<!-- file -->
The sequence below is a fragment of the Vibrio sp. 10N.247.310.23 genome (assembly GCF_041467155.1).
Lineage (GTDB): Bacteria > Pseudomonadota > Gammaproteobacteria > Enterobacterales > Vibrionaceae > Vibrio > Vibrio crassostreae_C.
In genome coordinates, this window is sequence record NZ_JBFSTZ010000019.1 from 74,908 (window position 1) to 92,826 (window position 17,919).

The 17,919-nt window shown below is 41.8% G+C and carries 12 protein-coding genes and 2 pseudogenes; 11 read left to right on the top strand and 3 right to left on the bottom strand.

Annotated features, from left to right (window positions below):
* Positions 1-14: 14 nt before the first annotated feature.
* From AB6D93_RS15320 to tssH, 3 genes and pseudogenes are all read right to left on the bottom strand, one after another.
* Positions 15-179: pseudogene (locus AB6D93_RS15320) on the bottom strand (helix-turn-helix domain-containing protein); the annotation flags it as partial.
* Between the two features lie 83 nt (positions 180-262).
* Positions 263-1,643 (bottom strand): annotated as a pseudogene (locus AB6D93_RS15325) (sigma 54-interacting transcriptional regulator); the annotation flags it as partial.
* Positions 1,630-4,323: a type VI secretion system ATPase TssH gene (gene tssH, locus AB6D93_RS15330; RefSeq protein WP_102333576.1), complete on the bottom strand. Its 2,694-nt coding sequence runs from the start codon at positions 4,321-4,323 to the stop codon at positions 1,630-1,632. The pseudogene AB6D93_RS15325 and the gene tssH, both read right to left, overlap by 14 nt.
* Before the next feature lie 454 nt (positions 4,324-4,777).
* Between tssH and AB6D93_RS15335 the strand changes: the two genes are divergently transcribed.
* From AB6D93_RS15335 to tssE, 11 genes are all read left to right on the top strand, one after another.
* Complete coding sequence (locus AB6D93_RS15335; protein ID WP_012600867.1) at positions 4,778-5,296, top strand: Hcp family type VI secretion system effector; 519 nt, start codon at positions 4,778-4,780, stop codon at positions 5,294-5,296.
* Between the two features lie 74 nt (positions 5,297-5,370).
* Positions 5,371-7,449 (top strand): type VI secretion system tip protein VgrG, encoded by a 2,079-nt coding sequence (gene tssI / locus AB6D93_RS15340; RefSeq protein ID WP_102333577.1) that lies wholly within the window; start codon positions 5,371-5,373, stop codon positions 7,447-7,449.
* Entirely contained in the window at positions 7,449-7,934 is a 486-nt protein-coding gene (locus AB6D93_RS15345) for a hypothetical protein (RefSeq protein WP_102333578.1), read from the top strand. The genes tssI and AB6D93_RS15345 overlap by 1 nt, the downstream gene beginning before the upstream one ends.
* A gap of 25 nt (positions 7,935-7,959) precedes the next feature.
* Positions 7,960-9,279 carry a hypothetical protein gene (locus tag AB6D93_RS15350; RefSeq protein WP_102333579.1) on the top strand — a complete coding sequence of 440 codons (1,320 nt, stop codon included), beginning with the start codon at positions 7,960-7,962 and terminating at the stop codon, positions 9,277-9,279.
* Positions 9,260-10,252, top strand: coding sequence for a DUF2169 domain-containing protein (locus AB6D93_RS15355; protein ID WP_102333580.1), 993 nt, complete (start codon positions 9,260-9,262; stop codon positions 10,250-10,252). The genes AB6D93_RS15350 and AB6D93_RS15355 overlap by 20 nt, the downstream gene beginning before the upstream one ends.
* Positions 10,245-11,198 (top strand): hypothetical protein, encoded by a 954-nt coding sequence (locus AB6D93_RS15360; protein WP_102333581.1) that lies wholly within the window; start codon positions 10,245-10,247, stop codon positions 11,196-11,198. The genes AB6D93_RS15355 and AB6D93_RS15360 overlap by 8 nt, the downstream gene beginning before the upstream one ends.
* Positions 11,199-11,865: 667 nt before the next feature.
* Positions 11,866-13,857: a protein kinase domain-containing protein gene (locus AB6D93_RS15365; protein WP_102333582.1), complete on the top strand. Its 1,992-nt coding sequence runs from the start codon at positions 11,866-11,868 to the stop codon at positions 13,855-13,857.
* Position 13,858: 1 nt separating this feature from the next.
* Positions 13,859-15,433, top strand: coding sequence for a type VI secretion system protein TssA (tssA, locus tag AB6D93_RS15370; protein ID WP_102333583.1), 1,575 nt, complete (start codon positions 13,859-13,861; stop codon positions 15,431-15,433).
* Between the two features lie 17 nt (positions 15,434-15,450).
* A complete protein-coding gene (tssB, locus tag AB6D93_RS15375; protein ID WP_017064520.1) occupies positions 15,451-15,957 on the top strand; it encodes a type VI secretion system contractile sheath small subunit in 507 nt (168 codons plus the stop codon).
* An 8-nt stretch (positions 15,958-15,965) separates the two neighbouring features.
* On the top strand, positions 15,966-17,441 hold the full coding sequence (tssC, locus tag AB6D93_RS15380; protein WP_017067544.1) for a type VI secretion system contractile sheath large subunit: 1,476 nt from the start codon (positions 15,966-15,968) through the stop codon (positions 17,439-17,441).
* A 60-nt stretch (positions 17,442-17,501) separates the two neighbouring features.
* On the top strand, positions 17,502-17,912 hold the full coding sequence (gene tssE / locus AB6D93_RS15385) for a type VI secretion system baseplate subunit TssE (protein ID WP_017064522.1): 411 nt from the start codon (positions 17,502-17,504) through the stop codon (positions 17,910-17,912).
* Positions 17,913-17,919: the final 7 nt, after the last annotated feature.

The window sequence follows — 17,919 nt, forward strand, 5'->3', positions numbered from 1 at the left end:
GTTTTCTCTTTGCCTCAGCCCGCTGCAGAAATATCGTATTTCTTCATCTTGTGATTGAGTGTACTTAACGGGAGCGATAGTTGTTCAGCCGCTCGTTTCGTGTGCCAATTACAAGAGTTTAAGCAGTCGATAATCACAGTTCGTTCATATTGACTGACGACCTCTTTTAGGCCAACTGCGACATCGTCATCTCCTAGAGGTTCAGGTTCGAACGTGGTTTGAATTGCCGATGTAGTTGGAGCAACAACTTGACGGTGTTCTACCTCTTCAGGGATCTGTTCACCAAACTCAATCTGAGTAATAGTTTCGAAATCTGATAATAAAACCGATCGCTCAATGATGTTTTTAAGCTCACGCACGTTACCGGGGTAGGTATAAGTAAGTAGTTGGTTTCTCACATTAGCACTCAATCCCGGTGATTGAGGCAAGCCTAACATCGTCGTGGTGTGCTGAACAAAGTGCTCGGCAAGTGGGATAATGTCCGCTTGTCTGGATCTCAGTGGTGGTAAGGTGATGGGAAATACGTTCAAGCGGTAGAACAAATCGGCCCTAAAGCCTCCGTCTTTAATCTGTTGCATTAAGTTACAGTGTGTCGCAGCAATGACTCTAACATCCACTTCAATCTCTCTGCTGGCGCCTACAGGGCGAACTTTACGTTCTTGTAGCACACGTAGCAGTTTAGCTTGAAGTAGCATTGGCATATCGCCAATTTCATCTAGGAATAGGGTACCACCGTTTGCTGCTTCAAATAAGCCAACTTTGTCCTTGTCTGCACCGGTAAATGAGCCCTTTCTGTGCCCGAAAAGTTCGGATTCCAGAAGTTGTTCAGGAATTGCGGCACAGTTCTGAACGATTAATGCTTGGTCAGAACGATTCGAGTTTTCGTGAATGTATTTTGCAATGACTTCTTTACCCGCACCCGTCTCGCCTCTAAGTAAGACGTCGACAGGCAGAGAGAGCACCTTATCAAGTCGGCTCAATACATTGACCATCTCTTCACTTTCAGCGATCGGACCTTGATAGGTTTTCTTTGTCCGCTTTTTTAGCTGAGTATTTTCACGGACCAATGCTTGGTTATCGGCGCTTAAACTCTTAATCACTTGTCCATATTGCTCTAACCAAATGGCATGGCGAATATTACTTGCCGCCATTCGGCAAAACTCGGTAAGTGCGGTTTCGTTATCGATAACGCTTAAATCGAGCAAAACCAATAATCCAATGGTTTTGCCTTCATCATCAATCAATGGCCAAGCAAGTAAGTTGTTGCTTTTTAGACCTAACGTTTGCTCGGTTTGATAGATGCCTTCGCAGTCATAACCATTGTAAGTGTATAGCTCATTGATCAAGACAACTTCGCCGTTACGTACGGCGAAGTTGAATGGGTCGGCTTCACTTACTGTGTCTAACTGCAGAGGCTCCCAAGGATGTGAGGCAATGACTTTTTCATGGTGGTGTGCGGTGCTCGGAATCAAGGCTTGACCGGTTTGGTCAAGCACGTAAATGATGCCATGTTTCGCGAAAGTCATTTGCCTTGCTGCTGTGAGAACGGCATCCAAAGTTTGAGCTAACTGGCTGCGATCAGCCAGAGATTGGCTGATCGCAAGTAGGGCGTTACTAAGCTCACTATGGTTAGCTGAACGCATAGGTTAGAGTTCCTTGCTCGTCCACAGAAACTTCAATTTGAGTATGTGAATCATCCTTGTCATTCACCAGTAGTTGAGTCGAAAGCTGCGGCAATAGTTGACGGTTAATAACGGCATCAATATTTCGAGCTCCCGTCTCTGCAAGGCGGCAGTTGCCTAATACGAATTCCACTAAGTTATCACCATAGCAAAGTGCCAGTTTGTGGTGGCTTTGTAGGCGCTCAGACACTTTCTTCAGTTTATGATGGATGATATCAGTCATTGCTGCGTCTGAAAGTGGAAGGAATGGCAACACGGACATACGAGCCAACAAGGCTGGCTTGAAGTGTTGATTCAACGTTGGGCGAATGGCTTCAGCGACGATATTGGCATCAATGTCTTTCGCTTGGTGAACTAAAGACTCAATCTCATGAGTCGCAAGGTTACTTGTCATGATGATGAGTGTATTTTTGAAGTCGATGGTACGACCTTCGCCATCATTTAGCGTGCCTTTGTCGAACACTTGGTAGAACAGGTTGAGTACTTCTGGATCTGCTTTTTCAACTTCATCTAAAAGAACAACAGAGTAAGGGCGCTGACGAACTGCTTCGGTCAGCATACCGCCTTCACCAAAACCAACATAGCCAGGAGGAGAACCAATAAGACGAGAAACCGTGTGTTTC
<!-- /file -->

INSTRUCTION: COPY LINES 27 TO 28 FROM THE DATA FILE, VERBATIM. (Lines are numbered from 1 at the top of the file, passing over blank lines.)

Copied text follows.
* Between the two features lie 17 nt (positions 15,434-15,450).
* A complete protein-coding gene (tssB, locus tag AB6D93_RS15375; protein ID WP_017064520.1) occupies positions 15,451-15,957 on the top strand; it encodes a type VI secretion system contractile sheath small subunit in 507 nt (168 codons plus the stop codon).